Purnaiah

From Wikipedia, the free encyclopedia
Jump to: navigation, search
Purniya, Prime Minister of Mysore
Purniya, Prime Minister of Mysor by Irish painter Thomas Hickey(1741-1824)
1st Diwan of Mysore
In office
30 June 1799 – 23 December 1811
Succeeded by Bargir Bakshi Balaji Rao
Personal details
Born 1746 CE
Coimbatore
Died 27 March 1812
Srirangapatnam
Religion Hinduism Brahmin

Purnaiah (Purniya) (1746 - 27 March 1812), aka Krishnacharya Purniya or Mir Miran Purniya was the Dewan of Mysore. He served under Hyder Ali, Tipu Sultan, the British and Mummadi Krishnaraja Wodeyar. He was known for his skill with accounts, prodigious memory, proficiency in several languages and sheer hard work.

After Tipu Sultan's defeat, Mummadi Krishnaraja Wodeyar was educated and trained by Purniah.

Early years and rise[edit]

Purniah came from a humble family and was born in 1746 CE. He lost his father at the age of eleven and had to seek employment to support his family. He started writing accounts at a trader's shop. This grocer had close contact with a rich merchant, Annadana Setty, who supplied large quantities of groceries to Hyder Ali's palace and army.

Through this connection Purniah very soon earned confidence of Hyder Ali because of his proficiency in accounting and excellent handwriting. Endowed with prodigious memory, proficiency in several languages and sheer hard work, Purniah became head of Accounts Department and a confidant of the ruler.

Purniah knew Kannada, Sanskrit and Persian. He understood English, but could not read or write the language.

Years with Tipu[edit]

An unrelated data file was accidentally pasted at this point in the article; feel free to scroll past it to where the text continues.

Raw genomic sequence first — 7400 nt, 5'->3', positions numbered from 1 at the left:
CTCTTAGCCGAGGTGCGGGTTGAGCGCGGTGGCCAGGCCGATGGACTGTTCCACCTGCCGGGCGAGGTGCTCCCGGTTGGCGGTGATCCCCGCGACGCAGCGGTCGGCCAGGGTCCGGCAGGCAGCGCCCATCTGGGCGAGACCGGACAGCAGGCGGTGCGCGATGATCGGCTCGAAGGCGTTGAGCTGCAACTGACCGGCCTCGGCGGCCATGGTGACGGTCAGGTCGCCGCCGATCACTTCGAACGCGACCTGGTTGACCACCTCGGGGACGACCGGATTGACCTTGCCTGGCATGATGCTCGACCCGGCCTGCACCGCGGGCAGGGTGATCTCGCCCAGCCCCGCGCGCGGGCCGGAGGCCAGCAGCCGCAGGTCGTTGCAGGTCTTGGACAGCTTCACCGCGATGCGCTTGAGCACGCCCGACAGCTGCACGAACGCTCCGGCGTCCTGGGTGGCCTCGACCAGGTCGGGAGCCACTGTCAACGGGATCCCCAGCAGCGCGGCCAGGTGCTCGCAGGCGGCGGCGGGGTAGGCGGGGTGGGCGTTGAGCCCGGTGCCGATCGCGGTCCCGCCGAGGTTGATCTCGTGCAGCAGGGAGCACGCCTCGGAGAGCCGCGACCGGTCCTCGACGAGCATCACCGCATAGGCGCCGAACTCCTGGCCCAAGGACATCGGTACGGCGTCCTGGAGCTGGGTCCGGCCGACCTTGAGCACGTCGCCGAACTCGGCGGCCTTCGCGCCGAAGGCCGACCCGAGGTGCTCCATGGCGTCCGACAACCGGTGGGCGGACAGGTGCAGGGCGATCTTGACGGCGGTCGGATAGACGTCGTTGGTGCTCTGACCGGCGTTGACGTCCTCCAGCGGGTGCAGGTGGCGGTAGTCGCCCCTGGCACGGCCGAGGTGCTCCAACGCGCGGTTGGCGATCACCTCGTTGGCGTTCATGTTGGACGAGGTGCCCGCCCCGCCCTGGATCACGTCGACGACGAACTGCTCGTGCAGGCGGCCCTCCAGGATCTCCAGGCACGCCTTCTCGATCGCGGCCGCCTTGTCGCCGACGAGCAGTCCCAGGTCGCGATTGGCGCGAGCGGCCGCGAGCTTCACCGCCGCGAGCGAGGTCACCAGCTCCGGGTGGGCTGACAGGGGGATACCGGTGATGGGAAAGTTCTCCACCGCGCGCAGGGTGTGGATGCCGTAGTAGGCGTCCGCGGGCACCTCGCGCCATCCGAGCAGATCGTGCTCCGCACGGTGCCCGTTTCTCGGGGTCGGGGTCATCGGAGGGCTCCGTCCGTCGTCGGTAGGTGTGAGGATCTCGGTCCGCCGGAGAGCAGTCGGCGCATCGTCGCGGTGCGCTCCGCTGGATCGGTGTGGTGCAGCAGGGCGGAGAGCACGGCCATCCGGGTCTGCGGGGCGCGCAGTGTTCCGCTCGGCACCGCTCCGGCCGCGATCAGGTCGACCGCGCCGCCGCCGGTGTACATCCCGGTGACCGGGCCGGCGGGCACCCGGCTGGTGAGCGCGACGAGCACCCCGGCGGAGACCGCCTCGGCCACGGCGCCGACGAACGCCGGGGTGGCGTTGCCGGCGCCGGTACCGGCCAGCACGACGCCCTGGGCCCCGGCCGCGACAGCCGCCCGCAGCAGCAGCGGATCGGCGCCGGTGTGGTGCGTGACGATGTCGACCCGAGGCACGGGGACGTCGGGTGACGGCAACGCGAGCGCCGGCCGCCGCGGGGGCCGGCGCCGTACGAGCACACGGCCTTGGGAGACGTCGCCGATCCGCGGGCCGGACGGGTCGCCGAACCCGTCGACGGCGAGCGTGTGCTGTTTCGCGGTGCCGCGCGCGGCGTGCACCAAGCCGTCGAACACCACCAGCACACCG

In 1782, when Hyder Ali died, near Chittoor, Tipu was encamping in Malabar coast. Purniah kept the king's death a top secret, and sent the word to Tipu by the speediest way possible. Meanwhile, Hyder's body was kept embalmed, and business went on usual. Purniah thus played a key role in keeping the news of Hyder's death confidential, as many adversaries could have seized this advantage and tried to usurp throne. Purniah thus paved the way for the succession of Tipu. Purniah became a member of Tipu's inner cabinet. He was the only Hindu in an all-Muslim team.

Not once did Tipu Sultan try to convert Purniah to Islam.[1]

Purniah attended every military campaign Tipu Sultan led. In the Third Anglo-Mysore War of 1792, Purniah commanded a rocket units (131 men).[2] In his last battle with the British, Tipu had entrusted his eldest son and heir-apparent to Purniah's care. Tipu died on the battlefield in 1799.

Meeting with British[edit]

Purnaiah's home, now used as the postal sorting centre in Bangalore[citation needed]

After Tipu's death Purniah sought an interview with the General Harris, who was very much impressed with Purniah's political acumen, maturity and fearlessness. He informed the General that administration had nearly collapsed, many of the able army and civil officers were killed and plundering had already set in.

The British were convinced and made Purniah the first Dewan of the newly formed state of Mysore. Queen Regent Lakshammanni readily agreed to the arrangement. The child-king, later Mummadi Krishnaraja Wodeyar, was educated and trained by Purniah. He was granted the jagir of Yelandur, which yielded an annual revenue of 10000 star pagodas, by the Maharaja of Mysore at a special Durbar on 27 December 1807. The British Resident Sir John Malcolm and the East India Company honoured him on his retirement by presenting him a horse, an elephant and a rich killat.[1]